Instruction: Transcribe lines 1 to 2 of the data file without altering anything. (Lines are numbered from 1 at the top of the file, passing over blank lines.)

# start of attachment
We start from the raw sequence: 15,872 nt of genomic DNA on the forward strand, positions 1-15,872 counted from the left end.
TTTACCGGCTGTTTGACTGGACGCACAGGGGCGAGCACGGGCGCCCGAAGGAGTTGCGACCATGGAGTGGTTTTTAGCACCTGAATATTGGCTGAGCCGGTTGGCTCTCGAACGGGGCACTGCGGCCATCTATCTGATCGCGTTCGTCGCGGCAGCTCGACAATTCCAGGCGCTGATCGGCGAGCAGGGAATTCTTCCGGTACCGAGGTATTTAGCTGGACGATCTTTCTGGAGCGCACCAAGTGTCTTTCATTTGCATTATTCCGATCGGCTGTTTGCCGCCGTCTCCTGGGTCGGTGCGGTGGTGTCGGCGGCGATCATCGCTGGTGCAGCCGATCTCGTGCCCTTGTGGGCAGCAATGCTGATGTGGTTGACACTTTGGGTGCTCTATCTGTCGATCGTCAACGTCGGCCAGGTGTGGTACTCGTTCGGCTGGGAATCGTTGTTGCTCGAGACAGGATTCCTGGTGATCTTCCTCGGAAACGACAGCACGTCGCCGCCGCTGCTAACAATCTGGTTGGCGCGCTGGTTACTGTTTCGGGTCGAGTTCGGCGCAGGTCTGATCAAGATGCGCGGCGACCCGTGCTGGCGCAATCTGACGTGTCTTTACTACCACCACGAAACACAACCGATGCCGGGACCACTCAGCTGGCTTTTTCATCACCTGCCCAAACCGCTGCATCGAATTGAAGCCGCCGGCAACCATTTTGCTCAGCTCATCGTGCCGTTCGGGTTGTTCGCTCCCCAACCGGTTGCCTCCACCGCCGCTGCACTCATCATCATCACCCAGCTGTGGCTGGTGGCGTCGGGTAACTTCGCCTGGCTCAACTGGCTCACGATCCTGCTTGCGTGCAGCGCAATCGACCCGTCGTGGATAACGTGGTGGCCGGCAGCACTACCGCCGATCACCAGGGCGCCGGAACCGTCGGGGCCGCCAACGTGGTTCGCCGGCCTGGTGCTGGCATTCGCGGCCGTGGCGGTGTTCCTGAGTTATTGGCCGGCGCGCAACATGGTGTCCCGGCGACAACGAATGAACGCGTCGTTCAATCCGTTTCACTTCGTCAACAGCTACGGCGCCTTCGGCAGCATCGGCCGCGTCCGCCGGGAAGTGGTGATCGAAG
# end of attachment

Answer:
We start from the raw sequence: 15,872 nt of genomic DNA on the forward strand, positions 1-15,872 counted from the left end.
TTTACCGGCTGTTTGACTGGACGCACAGGGGCGAGCACGGGCGCCCGAAGGAGTTGCGACCATGGAGTGGTTTTTAGCACCTGAATATTGGCTGAGCCGGTTGGCTCTCGAACGGGGCACTGCGGCCATCTATCTGATCGCGTTCGTCGCGGCAGCTCGACAATTCCAGGCGCTGATCGGCGAGCAGGGAATTCTTCCGGTACCGAGGTATTTAGCTGGACGATCTTTCTGGAGCGCACCAAGTGTCTTTCATTTGCATTATTCCGATCGGCTGTTTGCCGCCGTCTCCTGGGTCGGTGCGGTGGTGTCGGCGGCGATCATCGCTGGTGCAGCCGATCTCGTGCCCTTGTGGGCAGCAATGCTGATGTGGTTGACACTTTGGGTGCTCTATCTGTCGATCGTCAACGTCGGCCAGGTGTGGTACTCGTTCGGCTGGGAATCGTTGTTGCTCGAGACAGGATTCCTGGTGATCTTCCTCGGAAACGACAGCACGTCGCCGCCGCTGCTAACAATCTGGTTGGCGCGCTGGTTACTGTTTCGGGTCGAGTTCGGCGCAGGTCTGATCAAGATGCGCGGCGACCCGTGCTGGCGCAATCTGACGTGTCTTTACTACCACCACGAAACACAACCGATGCCGGGACCACTCAGCTGGCTTTTTCATCACCTGCCCAAACCGCTGCATCGAATTGAAGCCGCCGGCAACCATTTTGCTCAGCTCATCGTGCCGTTCGGGTTGTTCGCTCCCCAACCGGTTGCCTCCACCGCCGCTGCACTCATCATCATCACCCAGCTGTGGCTGGTGGCGTCGGGTAACTTCGCCTGGCTCAACTGGCTCACGATCCTGCTTGCGTGCAGCGCAATCGACCCGTCGTGGATAACGTGGTGGCCGGCAGCACTACCGCCGATCACCAGGGCGCCGGAACCGTCGGGGCCGCCAACGTGGTTCGCCGGCCTGGTGCTGGCATTCGCGGCCGTGGCGGTGTTCCTGAGTTATTGGCCGGCGCGCAACATGGTGTCCCGGCGACAACGAATGAACGCGTCGTTCAATCCGTTTCACTTCGTCAACAGCTACGGCGCCTTCGGCAGCATCGGCCGCGTCCGCCGGGAAGTGGTGATCGAAG